Probably some nervousness today in the legal department at Busch Beer.
posted by newmoistness at 11:10 AM on August 7 [10 favorites]


If I ever open a bikini waxing store I will just call it "Bush Administration".
posted by w0mbat at 11:39 AM on August 7 [25 favorites]


They probably should have just called it "huruharo" or similar, because it sounds cool and foreign, without it actually being any example of a specific foreign language.

No, please don’t do this. It doesn’t sound cool and foreign. It sounds like exactly what it is, an attempt to get the cachet of a non-English language without putting any of the work in, and saying to native speakers that their language is equivalent to gibberish.
posted by scorbet at 12:48 PM on August 7 [9 favorites]


This reminds me of the urban myth about the word "chilito" which I'm still not convinced is real, but have a hard time proving or disproving either way. They're called Chili Cheese Burritos now. though if the slang story wasn't told about it being "small penis" but just a stolen slang word in general I wonder if it would have changed.

More locally and recently - I just found out about a WI company who changed their name out of respect for the Kickapoo Nation, they are now Wonderstate Coffe (the link is to their apology/name change announcement).

Sorry this isn't specific directly to the incidents in the OP, but it shows we can do better and there's no reason people have to grudgingly hold onto names for spurious reasons like "honoring" the people whose words are being used.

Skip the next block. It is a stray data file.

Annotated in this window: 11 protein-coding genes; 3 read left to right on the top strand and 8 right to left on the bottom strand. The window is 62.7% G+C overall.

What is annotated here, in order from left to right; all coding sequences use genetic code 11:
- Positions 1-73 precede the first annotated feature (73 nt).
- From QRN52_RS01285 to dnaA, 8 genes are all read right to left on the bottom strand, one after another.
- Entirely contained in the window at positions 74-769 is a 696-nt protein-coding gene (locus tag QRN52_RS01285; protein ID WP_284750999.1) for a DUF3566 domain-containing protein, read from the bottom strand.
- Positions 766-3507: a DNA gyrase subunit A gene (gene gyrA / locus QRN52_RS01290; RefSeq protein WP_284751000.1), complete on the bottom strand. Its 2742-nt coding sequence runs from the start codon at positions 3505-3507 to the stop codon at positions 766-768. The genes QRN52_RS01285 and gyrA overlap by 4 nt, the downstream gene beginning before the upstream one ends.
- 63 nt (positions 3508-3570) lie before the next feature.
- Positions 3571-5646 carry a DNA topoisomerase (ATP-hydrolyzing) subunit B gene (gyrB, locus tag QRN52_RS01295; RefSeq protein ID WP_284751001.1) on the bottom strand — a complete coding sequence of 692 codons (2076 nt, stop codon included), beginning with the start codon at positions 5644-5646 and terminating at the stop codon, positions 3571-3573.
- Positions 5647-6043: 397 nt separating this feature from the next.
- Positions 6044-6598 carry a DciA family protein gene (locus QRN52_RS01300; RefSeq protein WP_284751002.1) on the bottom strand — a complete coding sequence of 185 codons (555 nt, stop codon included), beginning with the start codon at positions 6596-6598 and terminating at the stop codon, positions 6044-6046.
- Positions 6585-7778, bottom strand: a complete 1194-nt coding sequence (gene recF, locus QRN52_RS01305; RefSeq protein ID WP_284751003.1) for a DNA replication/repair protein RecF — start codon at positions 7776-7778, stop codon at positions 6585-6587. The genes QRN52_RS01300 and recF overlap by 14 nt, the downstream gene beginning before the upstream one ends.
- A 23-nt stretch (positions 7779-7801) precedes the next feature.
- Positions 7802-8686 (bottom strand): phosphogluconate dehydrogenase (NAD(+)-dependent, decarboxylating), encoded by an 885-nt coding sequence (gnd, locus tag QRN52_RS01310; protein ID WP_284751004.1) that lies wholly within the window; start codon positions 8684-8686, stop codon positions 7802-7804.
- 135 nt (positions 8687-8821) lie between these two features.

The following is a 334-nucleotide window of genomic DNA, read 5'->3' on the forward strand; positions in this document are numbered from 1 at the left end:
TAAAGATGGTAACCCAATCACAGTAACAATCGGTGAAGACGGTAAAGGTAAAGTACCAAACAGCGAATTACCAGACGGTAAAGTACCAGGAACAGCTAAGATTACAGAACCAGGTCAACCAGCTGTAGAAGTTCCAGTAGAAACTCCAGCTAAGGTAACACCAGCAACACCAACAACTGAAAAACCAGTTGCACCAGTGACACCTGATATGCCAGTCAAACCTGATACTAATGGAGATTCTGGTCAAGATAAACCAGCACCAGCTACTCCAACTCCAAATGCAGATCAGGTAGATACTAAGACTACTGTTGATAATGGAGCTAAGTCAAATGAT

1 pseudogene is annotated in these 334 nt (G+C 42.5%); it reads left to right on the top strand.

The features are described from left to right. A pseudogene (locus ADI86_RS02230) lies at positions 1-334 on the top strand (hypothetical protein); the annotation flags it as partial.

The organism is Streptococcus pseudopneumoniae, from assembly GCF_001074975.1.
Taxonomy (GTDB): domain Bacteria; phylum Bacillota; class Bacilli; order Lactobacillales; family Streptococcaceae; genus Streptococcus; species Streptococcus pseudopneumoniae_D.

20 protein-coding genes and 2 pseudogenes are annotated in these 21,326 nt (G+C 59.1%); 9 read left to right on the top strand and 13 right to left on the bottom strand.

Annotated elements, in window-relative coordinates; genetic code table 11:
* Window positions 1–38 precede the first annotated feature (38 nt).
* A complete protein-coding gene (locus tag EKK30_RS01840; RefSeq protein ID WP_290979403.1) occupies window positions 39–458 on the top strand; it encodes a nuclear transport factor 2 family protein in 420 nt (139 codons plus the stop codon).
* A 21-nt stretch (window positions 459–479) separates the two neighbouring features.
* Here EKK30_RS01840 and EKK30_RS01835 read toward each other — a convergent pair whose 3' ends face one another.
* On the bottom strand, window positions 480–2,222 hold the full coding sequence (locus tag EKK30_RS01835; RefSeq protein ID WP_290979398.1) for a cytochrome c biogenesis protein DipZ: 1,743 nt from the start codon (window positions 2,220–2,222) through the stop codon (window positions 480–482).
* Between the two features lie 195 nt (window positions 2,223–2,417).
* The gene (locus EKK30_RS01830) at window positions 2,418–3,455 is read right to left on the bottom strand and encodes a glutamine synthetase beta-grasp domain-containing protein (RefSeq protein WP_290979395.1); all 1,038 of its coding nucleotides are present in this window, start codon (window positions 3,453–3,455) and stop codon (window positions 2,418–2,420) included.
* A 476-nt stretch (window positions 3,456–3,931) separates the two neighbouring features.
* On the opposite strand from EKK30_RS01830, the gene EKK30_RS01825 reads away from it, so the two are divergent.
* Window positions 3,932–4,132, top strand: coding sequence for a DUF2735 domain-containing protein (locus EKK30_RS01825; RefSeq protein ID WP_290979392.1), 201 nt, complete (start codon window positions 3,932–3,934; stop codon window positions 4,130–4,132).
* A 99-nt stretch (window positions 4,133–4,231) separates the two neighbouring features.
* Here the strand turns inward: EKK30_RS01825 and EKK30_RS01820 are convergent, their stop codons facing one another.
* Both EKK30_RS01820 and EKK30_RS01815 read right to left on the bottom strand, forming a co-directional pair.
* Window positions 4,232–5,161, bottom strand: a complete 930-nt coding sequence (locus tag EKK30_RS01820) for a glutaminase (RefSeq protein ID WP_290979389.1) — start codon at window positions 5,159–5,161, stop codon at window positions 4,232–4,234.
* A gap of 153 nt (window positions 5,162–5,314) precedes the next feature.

I can't say I fully agree with an idea that words are "owned" by any given collective people (it rubs up against my descriptivist leanings) but I do recognize that this is not the same case. Words evolving on their own between groups of people organically is not the same as someone making a profit using words from another culture.

That said the Chilito myth and this pubic hair thing is like those Tattoos in Kanji that say something rude. A bit of an egg on someone's face for trying to make money off of the cultures they claim to be respecting. (well IDK about the "claim" part, but you know what I mean).
posted by symbioid at 4:27 PM on August 7 [2 favorites]


Technically it can only be called Pubic Hair Beer if it comes from the Pubic region of New Zealand. Otherwise it's just Small Coarse Hair Beer.
posted by Mchelly at 4:30 PM on August 7 [3 favorites]


the Pubic region of New Zealand

Tasmania is in Australia.
posted by acb at 5:07 PM on August 7 [8 favorites]


So Te Reo is a hugely contextual language, always has been, and made more so by the Kohanga Reo movement. Effectively this Taoka was gifted to the Tamariki so it would live, with the result that non speakers effectively need to check terms against a (non-existent) Te Reo Urban Dictionary, as well as a regular dictionary, to understand how terms would be appreciated.

For example; Kia Ora is perhaps the most widely known Te Reo term, the vast majority of people in Aotearoa would understand it in a greeting context. A majority of people in Aotearoa would understand it in a best wishes context. A substantial minority of people in Aoteroa would understand it in a positive interjective sense (Called out during a speech to indicate support for the speaker or the speech).
These would be the obvious dictionary styles usages; in more fluent settings, Kia Ora will also be used in a negative interjective sense ("and now we must talk about the failings of immigr-" "Kia. Ora.") As a disguised insult ("Mr Tekaru we are unable to give you a raise at this time..." "oh Kia Ora")[cf. bless you]. As questioning of an unexpected pronouncement ("I hate the way my car looks so I tied a bunch of helium balloons to it!" "Kia Ora?"). As mockery of old fashioned ideas ("the youth today are too influenced by America, they just need to spend more time on the Marae" "Kia Ora")[cf. ok boomer].